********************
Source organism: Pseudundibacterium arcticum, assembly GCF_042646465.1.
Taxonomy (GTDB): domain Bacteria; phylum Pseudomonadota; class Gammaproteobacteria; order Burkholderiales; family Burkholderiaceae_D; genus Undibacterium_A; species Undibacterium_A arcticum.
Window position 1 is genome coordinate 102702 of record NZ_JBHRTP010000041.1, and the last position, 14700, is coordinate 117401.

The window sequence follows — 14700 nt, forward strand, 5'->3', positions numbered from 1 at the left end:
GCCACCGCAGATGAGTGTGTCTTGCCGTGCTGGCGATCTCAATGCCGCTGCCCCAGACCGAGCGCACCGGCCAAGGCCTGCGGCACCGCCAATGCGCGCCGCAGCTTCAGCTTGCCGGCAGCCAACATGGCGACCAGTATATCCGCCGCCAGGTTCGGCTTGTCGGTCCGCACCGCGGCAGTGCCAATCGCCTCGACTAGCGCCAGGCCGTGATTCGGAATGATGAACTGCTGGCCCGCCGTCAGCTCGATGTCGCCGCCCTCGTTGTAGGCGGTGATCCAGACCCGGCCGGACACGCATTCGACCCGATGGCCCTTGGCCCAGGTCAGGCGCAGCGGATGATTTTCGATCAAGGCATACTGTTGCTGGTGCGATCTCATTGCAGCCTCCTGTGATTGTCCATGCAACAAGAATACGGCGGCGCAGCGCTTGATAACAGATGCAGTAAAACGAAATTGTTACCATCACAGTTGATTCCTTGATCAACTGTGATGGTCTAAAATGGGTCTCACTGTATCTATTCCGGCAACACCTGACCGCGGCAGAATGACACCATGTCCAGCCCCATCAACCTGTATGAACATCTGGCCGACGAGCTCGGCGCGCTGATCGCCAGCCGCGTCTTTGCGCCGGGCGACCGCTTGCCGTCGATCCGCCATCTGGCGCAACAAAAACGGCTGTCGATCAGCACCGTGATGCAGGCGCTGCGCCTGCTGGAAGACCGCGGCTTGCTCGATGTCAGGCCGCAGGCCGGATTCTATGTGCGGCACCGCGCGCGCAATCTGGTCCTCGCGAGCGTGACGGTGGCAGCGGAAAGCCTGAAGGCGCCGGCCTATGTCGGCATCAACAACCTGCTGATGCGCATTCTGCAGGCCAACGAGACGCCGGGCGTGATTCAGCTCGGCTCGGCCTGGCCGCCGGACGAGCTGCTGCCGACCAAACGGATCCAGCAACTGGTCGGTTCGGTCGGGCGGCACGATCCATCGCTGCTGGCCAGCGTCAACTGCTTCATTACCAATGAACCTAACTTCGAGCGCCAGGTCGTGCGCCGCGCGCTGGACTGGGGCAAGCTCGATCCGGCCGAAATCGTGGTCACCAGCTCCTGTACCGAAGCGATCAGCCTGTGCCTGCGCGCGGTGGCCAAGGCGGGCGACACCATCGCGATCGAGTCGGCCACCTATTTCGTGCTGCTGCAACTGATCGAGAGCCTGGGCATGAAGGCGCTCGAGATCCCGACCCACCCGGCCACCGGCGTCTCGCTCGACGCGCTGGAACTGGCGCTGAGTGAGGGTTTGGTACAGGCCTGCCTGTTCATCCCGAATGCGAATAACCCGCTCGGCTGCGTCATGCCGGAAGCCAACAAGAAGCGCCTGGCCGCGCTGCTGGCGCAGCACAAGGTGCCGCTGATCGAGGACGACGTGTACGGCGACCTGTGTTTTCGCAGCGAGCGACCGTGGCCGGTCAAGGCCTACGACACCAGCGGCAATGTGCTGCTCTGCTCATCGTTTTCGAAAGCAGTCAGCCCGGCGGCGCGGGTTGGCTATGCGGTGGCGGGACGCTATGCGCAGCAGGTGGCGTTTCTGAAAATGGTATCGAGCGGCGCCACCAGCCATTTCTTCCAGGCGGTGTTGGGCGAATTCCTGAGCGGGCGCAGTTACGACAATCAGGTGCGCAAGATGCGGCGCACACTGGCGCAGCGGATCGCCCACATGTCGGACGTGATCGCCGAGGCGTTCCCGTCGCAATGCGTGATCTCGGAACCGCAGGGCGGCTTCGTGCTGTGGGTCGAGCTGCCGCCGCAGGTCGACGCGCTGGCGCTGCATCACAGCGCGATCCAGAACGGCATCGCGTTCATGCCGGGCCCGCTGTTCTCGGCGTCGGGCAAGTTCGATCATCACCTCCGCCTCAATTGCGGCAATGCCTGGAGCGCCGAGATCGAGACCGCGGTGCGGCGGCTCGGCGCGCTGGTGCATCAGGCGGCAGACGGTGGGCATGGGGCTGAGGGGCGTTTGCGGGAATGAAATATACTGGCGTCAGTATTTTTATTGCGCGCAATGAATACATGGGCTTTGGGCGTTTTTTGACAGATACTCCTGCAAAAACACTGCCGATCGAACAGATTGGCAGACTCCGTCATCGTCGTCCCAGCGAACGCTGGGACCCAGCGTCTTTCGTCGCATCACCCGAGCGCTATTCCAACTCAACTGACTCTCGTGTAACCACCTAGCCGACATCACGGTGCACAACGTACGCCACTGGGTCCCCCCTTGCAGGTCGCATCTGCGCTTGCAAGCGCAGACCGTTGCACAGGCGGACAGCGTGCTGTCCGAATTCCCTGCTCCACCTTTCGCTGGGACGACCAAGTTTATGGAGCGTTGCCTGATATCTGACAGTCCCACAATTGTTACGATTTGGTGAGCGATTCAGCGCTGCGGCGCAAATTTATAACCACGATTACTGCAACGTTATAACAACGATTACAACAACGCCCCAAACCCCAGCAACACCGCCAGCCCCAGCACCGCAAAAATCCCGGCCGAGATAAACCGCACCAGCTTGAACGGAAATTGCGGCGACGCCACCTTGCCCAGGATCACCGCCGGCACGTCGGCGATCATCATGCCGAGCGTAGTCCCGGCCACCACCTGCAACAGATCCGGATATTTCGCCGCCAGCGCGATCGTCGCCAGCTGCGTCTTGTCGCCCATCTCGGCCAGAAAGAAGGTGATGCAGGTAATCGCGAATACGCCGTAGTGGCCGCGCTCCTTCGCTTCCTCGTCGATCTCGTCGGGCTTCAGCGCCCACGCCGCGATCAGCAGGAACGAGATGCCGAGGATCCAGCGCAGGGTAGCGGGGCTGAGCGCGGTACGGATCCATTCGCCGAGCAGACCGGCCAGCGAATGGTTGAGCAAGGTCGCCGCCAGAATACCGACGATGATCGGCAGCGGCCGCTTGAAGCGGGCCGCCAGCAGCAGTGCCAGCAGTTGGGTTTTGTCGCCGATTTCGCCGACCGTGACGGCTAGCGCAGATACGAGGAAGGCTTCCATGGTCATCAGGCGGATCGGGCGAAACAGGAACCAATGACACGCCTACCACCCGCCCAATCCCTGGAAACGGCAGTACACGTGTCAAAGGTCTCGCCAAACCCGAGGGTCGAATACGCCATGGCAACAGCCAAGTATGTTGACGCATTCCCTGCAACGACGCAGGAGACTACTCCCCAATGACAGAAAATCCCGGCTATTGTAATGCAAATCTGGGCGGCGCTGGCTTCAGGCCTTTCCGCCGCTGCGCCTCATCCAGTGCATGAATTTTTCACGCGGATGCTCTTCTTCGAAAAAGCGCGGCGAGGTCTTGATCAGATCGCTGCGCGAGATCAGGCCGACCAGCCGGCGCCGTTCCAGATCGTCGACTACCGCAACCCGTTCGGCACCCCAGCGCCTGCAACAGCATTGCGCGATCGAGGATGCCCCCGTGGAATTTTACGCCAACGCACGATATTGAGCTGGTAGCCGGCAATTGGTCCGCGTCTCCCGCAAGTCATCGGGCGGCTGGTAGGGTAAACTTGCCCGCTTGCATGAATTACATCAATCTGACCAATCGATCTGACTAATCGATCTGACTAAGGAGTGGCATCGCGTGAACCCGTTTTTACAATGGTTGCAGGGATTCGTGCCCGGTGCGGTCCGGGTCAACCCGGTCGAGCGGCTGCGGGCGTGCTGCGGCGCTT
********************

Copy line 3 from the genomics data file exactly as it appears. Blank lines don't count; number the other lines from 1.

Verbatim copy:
Window position 1 is genome coordinate 102702 of record NZ_JBHRTP010000041.1, and the last position, 14700, is coordinate 117401.